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Re: Impossible to Prove ??

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  • Aldrich
    ... From the archives: qfbsolve(Q,p) Solve the equation Q(x,y) = p over the integers, where Q is a binary quadratic form and p a prime number. Return [x,y] as
    Message 1 of 18 , Aug 4, 2012
      --- In primenumbers@yahoogroups.com, "djbroadhurst" <d.broadhurst@...> wrote:
      >
      >
      >
      > --- In primenumbers@yahoogroups.com,
      > "Aldrich" <aldrich617@> asked:
      >
      > > if p was not known already known to be prime
      > > or even if it was a possible value of F(x,y), would the
      > > qfbsolve procedure prove it to be so straightaway?
      >
      > No.
      >
      > > If it had factors that were exclusively +/- 1 mod 10, would
      > > all of the locations of p be immediately evident and its
      > > factors automatically identified
      >
      > No.
      >
      > > how does the qfbsolve procedure actually work?
      >
      > It depends crucially on the sign of the discriminant.
      >
      > In the case of
      >
      > G(x,y) = 2*x^2 + 2*x*y + y^2 = (x + y)^2 + x^2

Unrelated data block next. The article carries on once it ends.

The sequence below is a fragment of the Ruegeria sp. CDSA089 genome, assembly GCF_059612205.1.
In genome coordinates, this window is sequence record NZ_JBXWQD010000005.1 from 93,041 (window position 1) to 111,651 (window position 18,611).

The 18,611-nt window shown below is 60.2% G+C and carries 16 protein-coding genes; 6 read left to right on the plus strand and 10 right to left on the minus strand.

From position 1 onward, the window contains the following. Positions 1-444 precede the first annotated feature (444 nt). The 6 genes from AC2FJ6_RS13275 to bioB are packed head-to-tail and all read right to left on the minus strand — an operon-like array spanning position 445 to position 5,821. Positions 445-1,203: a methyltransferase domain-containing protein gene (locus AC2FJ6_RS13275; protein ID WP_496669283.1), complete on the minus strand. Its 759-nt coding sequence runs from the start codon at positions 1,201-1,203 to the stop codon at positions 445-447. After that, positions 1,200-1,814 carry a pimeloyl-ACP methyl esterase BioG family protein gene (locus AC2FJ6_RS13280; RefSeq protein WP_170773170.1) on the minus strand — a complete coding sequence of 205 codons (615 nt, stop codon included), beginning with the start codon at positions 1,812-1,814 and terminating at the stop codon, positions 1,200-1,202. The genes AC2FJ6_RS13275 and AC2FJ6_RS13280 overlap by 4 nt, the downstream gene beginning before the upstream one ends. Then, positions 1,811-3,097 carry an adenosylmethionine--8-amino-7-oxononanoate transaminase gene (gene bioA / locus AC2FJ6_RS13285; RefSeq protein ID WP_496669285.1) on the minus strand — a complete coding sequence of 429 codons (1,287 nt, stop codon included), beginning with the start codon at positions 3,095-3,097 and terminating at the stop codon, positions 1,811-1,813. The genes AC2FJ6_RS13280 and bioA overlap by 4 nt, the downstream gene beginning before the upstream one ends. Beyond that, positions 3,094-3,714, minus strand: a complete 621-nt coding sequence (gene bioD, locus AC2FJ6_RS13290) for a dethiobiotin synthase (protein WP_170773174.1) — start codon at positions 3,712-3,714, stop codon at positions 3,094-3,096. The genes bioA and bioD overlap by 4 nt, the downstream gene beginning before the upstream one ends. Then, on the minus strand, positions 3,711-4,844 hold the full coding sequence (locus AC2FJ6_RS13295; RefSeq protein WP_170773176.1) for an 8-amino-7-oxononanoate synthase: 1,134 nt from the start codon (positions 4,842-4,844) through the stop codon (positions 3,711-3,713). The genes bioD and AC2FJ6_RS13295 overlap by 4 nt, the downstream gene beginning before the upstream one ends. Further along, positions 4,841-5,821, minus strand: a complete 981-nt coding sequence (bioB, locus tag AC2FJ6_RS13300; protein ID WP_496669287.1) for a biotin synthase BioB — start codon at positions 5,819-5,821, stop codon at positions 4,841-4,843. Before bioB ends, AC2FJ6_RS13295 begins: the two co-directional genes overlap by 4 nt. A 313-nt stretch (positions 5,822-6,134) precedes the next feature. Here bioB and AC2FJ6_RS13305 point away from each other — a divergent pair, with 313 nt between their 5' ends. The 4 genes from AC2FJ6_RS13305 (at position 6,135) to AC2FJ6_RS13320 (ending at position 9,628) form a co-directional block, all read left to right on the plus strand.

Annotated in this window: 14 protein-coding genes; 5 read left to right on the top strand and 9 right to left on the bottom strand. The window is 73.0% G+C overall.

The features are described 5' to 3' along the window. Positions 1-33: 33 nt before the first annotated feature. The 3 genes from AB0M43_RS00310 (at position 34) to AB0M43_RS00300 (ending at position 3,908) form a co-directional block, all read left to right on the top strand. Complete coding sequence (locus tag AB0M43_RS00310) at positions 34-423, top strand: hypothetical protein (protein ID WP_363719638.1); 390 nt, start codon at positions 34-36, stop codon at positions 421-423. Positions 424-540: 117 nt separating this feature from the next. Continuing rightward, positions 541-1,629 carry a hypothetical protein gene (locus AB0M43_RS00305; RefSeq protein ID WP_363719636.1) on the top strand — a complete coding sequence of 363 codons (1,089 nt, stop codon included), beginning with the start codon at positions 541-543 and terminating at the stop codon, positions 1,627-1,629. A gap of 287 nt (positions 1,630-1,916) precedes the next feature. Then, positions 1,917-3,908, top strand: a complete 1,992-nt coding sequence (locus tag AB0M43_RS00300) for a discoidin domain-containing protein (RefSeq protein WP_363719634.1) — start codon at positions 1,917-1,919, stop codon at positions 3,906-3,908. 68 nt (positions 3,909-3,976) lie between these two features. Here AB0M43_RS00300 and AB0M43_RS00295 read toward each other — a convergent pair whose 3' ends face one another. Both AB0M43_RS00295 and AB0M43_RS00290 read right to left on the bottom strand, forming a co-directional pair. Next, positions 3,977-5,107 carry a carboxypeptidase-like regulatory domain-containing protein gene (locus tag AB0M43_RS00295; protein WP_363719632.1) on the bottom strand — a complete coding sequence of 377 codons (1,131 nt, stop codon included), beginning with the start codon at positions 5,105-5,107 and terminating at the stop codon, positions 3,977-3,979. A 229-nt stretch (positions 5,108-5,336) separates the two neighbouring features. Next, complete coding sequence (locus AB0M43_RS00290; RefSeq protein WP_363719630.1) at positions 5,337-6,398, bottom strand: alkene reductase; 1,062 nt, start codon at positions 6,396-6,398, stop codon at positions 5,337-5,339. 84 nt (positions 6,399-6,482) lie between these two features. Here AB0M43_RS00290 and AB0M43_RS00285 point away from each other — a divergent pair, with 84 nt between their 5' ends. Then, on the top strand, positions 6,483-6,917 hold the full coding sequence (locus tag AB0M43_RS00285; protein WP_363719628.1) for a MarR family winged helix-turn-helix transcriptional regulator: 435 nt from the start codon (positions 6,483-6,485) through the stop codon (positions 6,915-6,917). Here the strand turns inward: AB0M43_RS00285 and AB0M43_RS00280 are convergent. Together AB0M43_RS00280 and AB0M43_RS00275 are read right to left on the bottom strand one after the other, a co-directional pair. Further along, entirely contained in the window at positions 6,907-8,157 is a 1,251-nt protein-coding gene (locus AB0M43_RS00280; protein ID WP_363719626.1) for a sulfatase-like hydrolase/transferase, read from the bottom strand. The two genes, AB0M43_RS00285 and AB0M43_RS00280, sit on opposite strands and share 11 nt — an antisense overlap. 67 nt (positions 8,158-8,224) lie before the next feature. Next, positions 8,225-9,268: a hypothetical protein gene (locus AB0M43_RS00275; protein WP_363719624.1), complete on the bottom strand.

>
      > with negative discriminant 2^2 - 4*2 = -4,
      > we may solve G(x,p) = p, for prime p = 1 mod 4,
      > by finding the Gaussian prime x + y + sqrt(-1)*x
      > whose norm is p. This is unique, up to multiplication
      > by powers of sqrt(-1), or conjugation, and may be found
      > using Algorithm 1.5.3 of CCANT by Henri Cohen.
      >
      > In the case of
      >
      > F(x,y) = 5*x^2 + 5*x*y + y^2 = (5*x/2 + y)^2 - 5*(x/2)^2
      >
      > with positive discriminant 5^2 - 4*5 = 5, there is an infinity
      > of solutions to F(x,y) = p, for prime p = +/- 1 mod 10.
      >
      > In this latter case qfbsolve gives a solution
      > to F(x,y) = p, for prime p = +/- 1 mod 10,
      > that is unique up to multiplication by unities,
      > or conjugation. However there is an infinity of unities:
      > see Hardy and Wright, Section 15.4.
      >
      > Suppose that we have found [x,y] such that p is the norm of
      > z = 2*x + y + w*x, where w = (1+sqrt(5))/2 is the fundamental
      > unit, satisfying w^2 = 1+w, conj(w) = 1-w, norm(w) = -1.
      > Then we may obtain an infinity of solutions
      > Z = 2*X + Y + w*X, by multiplying z by any positive integral
      > power of w^2 = 1+w, or any such power of conj(w^2) = 2-w,
      > both of whose norms are unity.
      >
      > For example, you saw that qfbsolve gave
      >
      > F(x,y) = 5*x^2 + 5*x*y + y^2;
      > x = 5355540695;
      > y = -1733283533;
      > print(F(x,y));
      >
      > 100000000000000000039
      >
      > from which you may easily obtain
      >
      > X = 4950185869189924612835721591430071882362137191396995;
      > Y = -6840988620591034906820556921677926059550551300711158;